The logfiles are of the form {{ic|Xorg.n.log}} with {{ic|n}} being the display number. For a single user machine with default configuration the applicable log is frequently {{ic|Xorg.0.log}}, but otherwise it may vary. To make sure to pick the right file it may help to look at the timestamp of the X server session start and from which console it was started. For example:
  
setxkbmap fr oss
+
{{hc|$ grep -e Log -e tty Xorg.0.log|2=
 +
[    40.623] (==) Log file: "/home/archuser/.local/share/xorg/Xorg.0.log", Time: Thu Aug 28 12:36:44 2014
 +
[    40.704] (--) controlling tty is VT number 1, auto-enabling KeepTty
 +
}}
  
=== X clients started with "su" fail ===
+
* In the logfile then be on the lookout for any lines beginning with {{ic|(EE)}}, which represent errors, and also {{ic|(WW)}}, which are warnings that could indicate other issues.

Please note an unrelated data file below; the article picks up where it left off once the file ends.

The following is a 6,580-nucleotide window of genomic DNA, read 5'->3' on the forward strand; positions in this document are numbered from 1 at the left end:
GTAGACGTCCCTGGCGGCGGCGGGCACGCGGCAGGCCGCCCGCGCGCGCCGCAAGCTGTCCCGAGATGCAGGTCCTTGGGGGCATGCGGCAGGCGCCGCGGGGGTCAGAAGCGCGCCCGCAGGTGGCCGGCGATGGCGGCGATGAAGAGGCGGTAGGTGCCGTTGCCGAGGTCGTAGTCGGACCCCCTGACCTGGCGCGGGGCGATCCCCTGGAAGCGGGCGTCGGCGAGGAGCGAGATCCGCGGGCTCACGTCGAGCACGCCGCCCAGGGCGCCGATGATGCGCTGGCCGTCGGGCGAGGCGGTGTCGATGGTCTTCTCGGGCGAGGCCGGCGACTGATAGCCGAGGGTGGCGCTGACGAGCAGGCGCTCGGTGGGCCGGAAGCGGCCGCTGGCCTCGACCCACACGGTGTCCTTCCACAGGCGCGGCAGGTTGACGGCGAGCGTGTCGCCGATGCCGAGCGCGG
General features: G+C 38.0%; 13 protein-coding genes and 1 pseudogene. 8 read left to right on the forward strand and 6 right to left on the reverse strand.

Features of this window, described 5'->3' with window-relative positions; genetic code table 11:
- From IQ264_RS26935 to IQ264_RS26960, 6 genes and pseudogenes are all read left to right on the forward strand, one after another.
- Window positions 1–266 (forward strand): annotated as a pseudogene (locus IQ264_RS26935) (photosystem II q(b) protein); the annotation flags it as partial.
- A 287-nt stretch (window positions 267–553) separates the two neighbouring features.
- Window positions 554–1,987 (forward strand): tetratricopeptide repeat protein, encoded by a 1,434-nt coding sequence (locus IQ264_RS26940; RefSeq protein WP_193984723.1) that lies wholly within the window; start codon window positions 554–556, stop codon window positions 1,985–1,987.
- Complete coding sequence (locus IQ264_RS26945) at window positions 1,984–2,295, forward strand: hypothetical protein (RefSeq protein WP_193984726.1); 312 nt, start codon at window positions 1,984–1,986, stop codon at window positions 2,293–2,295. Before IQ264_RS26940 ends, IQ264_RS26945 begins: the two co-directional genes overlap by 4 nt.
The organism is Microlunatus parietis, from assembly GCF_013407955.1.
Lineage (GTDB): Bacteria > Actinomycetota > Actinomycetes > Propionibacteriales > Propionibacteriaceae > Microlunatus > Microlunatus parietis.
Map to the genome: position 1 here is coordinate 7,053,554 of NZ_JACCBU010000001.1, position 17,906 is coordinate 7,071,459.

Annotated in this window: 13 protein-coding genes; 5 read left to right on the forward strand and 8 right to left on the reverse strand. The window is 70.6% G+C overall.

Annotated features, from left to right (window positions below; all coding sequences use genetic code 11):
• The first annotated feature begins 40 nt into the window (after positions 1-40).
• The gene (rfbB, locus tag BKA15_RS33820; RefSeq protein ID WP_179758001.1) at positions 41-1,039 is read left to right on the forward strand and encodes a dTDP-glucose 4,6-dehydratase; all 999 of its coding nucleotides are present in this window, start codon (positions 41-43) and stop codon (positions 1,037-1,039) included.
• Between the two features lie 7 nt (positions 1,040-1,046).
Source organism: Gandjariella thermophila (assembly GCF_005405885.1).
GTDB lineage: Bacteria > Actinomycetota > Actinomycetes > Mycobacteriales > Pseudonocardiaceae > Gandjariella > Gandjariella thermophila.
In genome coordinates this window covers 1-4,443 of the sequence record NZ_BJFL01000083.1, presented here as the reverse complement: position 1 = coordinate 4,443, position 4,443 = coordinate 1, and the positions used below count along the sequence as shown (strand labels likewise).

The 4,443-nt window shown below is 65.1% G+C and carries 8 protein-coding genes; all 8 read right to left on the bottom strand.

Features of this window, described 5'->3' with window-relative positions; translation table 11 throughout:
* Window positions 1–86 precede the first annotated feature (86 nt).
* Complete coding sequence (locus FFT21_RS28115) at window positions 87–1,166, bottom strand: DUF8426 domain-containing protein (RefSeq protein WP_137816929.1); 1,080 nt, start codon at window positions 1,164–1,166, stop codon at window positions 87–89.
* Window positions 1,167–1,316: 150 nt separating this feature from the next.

+
* If there is an ''empty'' {{ic|.xinitrc}} file in your {{ic|$HOME}}, either delete or edit it in order for X to start properly. If you do not do this X will show a blank screen with what appears to be no errors in your {{ic|Xorg.0.log}}. Simply deleting it will get it running with a default X environment.
 +
* If the screen goes black, you may still attempt to switch to a different virtual console (e.g. {{ic|Ctrl+Alt+F6}}), and blindly log in as root. You can do this by typing {{ic|root}} (press {{ic|Enter}} after typing it) and entering the root password (again, press {{ic|Enter}} after typing it).
  
If you are getting "Client is not authorized to connect to server", try adding the line:
+
: You may also attempt to kill the X server with:
 +
: {{bc|# pkill -x X}}
 +
: If this does not work, reboot blindly with: